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Effective Communication During Conflict: What to Say (Or Not) To Resolve Relationship Issues




Communication is essential to building and maintaining healthy relationships. However, when conflict arises sometimes our emotions can get the best of us in the heat of the moment which can lead to a reactive response.


You or the other person may become defensive, pass blame, shut down, or avoid it altogether. Yet, these emotionally reactive behaviors can make our relationship problems worse and lead to greater frustration, a disconnect, or sabotage the connection.


When resolving a conflict with someone, it's important to communicate effectively and avoid saying things that could make the situation worse. It's best practice to refrain from rehashing the past, manipulating the situation in your favor, creating triangulation with a third party, or only considering one perspective with trying to find a middle ground that honors the relationship.


Here are some things you should avoid saying, as well as some suggestions for what you can say to help resolve the conflict in an amicable, respectful manner:


What NOT To Say:

"You always do this/you never do that" - This can come across as accusatory and put someone down leading to an impasse. They may be less inclined to respond or work together in finding a solution to the issue.


What To Say:

"I understand why you may not have the time to complete this task." - Acknowledging someone's feelings can help them feel heard and validated.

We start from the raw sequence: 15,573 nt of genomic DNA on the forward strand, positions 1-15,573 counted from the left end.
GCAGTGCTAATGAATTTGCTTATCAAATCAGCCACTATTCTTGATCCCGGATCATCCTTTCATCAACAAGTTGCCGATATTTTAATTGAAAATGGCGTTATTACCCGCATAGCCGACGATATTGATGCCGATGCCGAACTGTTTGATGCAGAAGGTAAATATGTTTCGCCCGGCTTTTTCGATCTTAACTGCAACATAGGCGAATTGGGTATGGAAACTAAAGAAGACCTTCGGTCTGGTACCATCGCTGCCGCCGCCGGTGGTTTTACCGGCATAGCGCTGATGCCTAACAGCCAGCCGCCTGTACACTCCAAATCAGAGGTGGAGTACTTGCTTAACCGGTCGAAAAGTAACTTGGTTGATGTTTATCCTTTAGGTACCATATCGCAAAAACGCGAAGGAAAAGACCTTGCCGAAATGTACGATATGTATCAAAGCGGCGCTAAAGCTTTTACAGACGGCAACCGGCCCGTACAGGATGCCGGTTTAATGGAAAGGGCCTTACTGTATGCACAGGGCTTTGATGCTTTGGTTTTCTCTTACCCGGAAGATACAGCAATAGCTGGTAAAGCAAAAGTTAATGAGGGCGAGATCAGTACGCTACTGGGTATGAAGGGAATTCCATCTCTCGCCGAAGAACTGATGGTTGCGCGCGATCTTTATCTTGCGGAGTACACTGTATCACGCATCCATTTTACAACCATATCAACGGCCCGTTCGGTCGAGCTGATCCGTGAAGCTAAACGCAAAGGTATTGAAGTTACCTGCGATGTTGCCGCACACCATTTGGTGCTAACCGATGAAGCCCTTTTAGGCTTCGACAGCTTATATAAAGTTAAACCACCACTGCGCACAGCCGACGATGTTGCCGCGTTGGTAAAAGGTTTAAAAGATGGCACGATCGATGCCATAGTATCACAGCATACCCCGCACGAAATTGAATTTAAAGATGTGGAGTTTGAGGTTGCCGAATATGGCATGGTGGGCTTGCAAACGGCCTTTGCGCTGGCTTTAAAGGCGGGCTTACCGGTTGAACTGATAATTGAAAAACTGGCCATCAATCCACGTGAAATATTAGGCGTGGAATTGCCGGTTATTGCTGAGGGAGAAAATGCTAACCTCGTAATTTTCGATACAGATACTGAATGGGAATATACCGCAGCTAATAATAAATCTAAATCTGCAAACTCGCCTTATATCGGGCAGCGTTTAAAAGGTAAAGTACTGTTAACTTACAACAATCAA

What NOT To Say:

"You're being overly sensitive. It was just a question." - Dismissing someone's feelings will only make them feel disrespected and lead to a power struggle.


What To say:

"Let's work together to find a solution" - This shows that you're willing to work

collaboratively to resolve the conflict by negotiating or compromising to create a mutual agreement.


What NOT To Say:

"It's not my fault" - This is a defensive response that doesn't show accountability on your part. Most relationship issues are a combination of two parties who have some role in the disagreement.





What To Say:

"I'm sorry for my part" - Taking responsibility for your actions can help

de-escalate the situation and show you are willing to work together.


What NOT To Say:

"I don't care" - This can make someone feel like their concerns are unimportant to you.


What To Say:

"Can you help me understand your perspective?" - This demonstrates a willingness

to listen and learn from the other person. When you gain further insight, it allows you to position a solution that may be beneficial for both of you.


What NOT To Say:

"You're just like your (parent/sibling/ex-partner)" - Bringing up past issues or comparing the person you are speaking with to someone else can be hurtful and counterproductive.


What To Say:

"I want to find a way to move forward together. How can we reach an agreement?" - This

reminds the other person that the relationship is important to you and you're committed to

resolving the conflict.


When you communicate effectively, it can build trust, resolve conflict, strengthen the connection, prevent misunderstandings, improve problem-solving, and most importantly set healthy boundaries that meet the growth of the relationship.


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